DictWithIntegerKeys: 46ms 46ms +0.7% 46ms 46ms +0.4%
DictWithStringKeys: 41ms 41ms +0.0% 41ms 41ms -0.1%
ForLoops: 35ms 37ms -4.0% 35ms 37ms -4.0%
IfThenElse: 64ms 64ms -0.1% 64ms 64ms -0.4%
ListSlicing: 49ms 50ms -1.0% 53ms 53ms -0.8%
NestedForLoops: 54ms 51ms +6.7% 55ms 51ms +6.7%
NestedListComprehensions: 54ms 54ms -0.7% 54ms 55ms -2.2%
NormalClassAttribute: 94ms 94ms +0.1% 94ms 94ms +0.1%
NormalInstanceAttribute: 54ms 54ms +0.3% 54ms 54ms +0.2%
PythonFunctionCalls: 58ms 57ms +0.8% 58ms 58ms +0.6%
PythonMethodCalls: 65ms 61ms +6.3% 66ms 62ms +5.9%
Recursion: 84ms 85ms -1.0% 85ms 85ms -0.9%
SecondImport: 74ms 76ms -2.5% 74ms 77ms -3.5%
SecondPackageImport: 75ms 78ms -3.8% 76ms 79ms -3.9%
SecondSubmoduleImport: 163ms 169ms -3.4% 164ms 170ms -3.3%
SimpleComplexArithmetic: 43ms 43ms +1.0% 43ms 43ms +1.0%
SimpleDictManipulation: 80ms 78ms +2.2% 81ms 79ms +2.4%
SimpleFloatArithmetic: 42ms 42ms +0.1% 42ms 42ms -0.0%
SimpleIntFloatArithmetic: 52ms 53ms -1.2% 52ms 53ms -1.1%
SimpleIntegerArithmetic: 52ms 52ms -0.7% 52ms 53ms -0.8%
SimpleListComprehensions: 45ms 45ms -0.2% 45ms 45ms +0.3%
SimpleListManipulation: 44ms 46ms -4.0% 44ms 46ms -3.9%
SimpleLongArithmetic: 32ms 32ms -0.9% 32ms 32ms -0.1%
SmallLists: 58ms 57ms +1.2% 58ms 67ms -12.8%
SmallTuples: 64ms 65ms -0.5% 65ms 65ms -0.2%
SpecialClassAttribute: 148ms 149ms -0.8% 149ms 150ms -1.0%
SpecialInstanceAttribute: 54ms 54ms +0.2% 54ms 54ms +0.0%
StringMappings: 120ms 117ms +2.5% 120ms 117ms +2.5%
StringPredicates: 62ms 62ms +0.9% 62ms 62ms +1.0%
StringSlicing: 69ms 68ms +1.6% 69ms 68ms +2.1%
TryExcept: 37ms 37ms +0.0% 37ms 37ms +0.5%
TryFinally: 40ms 37ms +6.7% 40ms 37ms +6.5%
TryRaiseExcept: 19ms 20ms -1.0% 20ms 20ms -0.4%
TupleSlicing: 65ms 65ms +0.5% 66ms 65ms +1.2%
WithFinally: 57ms 56ms +1.9% 57ms 56ms +2.1%
WithRaiseExcept: 53ms 53ms +0.3% 54ms 54ms -0.8%
——————————————————————————-
Totals: 3154ms 3145ms +0.3% 3176ms 3177ms -0.0%

(this=nozombie, other=zombie)

I’m going to remove this weird, unbounded cache from the python interpreter we use on the PS3.

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4 thoughts on “Zombieframes. A gratuitous optimization?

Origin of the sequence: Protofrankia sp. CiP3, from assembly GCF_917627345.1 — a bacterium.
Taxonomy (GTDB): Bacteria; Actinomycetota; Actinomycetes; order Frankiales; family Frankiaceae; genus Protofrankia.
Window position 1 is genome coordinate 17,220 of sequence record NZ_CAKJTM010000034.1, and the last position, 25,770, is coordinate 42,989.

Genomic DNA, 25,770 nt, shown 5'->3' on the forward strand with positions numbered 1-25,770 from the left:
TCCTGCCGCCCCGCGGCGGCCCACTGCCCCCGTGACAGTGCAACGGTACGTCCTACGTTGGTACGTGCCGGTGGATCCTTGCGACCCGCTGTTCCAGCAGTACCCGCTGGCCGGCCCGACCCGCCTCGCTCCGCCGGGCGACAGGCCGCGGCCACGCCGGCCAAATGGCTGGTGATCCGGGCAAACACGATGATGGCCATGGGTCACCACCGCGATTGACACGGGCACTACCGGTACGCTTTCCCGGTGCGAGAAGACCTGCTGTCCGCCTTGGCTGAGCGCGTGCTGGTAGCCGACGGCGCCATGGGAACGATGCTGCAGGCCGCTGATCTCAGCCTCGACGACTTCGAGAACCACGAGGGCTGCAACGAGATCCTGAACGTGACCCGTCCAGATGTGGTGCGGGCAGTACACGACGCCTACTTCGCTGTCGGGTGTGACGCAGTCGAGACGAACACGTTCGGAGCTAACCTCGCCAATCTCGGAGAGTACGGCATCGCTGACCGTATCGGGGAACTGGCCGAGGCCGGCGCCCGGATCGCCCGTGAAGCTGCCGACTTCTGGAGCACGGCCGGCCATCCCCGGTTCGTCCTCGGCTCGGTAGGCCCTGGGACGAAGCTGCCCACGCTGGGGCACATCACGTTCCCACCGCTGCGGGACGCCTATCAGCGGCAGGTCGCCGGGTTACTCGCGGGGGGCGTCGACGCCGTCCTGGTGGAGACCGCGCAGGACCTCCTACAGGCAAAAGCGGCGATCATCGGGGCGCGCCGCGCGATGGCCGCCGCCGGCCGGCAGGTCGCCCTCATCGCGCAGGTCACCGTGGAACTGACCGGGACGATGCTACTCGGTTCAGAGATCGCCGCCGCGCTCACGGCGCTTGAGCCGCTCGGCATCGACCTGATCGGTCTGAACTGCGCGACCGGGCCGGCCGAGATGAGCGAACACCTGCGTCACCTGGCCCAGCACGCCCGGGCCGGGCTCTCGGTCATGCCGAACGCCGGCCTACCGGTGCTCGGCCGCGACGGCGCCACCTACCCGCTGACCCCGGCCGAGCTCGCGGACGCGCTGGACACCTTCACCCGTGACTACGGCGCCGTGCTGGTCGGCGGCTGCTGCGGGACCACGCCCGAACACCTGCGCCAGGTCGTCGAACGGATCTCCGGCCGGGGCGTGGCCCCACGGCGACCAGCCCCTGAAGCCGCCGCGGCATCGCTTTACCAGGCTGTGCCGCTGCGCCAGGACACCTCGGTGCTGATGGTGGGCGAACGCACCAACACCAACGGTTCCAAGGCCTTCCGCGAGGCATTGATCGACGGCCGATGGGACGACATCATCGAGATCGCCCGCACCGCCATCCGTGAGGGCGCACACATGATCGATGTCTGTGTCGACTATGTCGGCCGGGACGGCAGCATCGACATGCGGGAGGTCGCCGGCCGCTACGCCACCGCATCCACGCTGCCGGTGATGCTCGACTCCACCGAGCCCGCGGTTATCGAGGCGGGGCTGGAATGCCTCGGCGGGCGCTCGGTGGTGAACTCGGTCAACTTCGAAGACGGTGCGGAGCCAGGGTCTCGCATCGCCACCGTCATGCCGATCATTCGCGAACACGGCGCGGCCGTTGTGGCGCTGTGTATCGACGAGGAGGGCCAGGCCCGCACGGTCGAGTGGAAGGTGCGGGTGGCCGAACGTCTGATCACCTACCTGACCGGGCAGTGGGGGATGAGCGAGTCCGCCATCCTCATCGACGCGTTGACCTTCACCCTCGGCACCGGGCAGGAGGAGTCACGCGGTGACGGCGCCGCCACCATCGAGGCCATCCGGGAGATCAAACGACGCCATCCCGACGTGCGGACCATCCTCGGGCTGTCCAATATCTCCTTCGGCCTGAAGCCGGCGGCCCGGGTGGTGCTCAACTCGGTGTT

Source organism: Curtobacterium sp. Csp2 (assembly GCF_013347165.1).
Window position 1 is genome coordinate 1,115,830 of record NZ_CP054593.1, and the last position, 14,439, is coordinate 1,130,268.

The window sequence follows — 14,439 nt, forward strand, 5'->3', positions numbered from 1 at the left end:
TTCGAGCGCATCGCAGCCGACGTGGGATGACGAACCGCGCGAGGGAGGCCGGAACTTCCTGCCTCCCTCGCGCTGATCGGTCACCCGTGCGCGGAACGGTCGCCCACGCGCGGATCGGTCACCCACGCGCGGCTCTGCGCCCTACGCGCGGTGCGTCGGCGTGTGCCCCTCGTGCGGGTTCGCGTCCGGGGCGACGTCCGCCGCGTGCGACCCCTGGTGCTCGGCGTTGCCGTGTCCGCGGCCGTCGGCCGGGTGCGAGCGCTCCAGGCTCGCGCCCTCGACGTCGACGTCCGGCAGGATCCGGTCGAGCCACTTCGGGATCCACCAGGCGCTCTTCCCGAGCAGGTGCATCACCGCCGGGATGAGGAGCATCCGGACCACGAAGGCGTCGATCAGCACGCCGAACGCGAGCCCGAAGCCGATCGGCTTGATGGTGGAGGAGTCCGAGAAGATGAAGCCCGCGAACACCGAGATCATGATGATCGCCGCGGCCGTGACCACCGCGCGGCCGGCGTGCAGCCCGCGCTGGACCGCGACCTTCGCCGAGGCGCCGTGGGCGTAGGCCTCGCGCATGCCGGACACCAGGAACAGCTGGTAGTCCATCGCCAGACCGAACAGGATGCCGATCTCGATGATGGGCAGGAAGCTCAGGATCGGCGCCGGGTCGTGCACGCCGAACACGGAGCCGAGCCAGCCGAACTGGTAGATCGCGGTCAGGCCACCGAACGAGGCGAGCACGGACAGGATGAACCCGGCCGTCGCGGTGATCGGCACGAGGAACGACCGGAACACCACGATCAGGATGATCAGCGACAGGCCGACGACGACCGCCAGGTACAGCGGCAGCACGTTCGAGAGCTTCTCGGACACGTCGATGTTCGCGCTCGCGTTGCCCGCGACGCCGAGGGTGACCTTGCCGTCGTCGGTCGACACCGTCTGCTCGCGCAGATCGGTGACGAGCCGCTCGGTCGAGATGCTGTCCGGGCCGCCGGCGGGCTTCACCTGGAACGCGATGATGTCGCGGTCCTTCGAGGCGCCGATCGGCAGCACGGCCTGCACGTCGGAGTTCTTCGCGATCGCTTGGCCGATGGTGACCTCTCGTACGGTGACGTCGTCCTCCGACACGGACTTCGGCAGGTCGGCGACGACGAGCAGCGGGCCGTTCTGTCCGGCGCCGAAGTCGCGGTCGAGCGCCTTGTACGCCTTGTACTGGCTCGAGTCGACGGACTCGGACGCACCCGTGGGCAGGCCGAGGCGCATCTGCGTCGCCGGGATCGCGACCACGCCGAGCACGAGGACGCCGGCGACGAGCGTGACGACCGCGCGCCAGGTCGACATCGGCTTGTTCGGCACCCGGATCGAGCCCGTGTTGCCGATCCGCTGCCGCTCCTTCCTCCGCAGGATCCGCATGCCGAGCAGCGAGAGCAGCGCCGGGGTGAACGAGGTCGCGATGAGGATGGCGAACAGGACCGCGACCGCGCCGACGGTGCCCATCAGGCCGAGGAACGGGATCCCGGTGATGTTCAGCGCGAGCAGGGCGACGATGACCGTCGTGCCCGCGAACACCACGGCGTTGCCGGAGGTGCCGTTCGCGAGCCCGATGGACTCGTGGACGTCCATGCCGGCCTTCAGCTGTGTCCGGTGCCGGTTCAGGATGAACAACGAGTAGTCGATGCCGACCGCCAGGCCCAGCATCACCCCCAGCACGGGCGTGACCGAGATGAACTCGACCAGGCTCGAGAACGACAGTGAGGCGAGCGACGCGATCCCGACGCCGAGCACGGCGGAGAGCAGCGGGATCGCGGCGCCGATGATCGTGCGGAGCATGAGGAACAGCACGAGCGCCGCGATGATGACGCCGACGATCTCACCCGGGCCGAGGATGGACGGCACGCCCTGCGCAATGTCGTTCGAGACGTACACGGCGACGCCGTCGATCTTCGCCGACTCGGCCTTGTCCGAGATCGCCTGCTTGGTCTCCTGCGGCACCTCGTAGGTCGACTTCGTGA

1. Technically it’s not unbounded – it’s limited to the number of live code objects in the system.

    Still, I wonder if it’s a trick that originally had more impact, but has become less and less significant over time as the frame initialisation code has been optimised in other ways.

    • > Technically it’s not unbounded – it’s limited to the number of live code
      > objects in the system.
      Yes, probably the wrong term. But at least it is not limited to any programmer definable value.
      > I wonder if it’s a trick that originally had more impact
      I think so. I recently made a submission removing similar rudiment optimization code from floatobject.c. Most of the time, obmalloc.c is fast enough. When not, a small, bounded, freelist is probably fine. I’d suggest removing this entirely.

    • Apart from the 50k (and an extra 10k I got by reducing the freelist max size from 200 to 20) I don’t expect a lot of further saving. The bulk of the library code is visited during startup and then lies dormant. This is probably the vast majority of code objects touched. The number of functions first encountered during run is probably not a lot.
      Also, accurate measurements become more difficult after logging in because then all kinds of environmental issues and uncertainties kick in. Perhaps I can persuade some people in QA to go through those moves.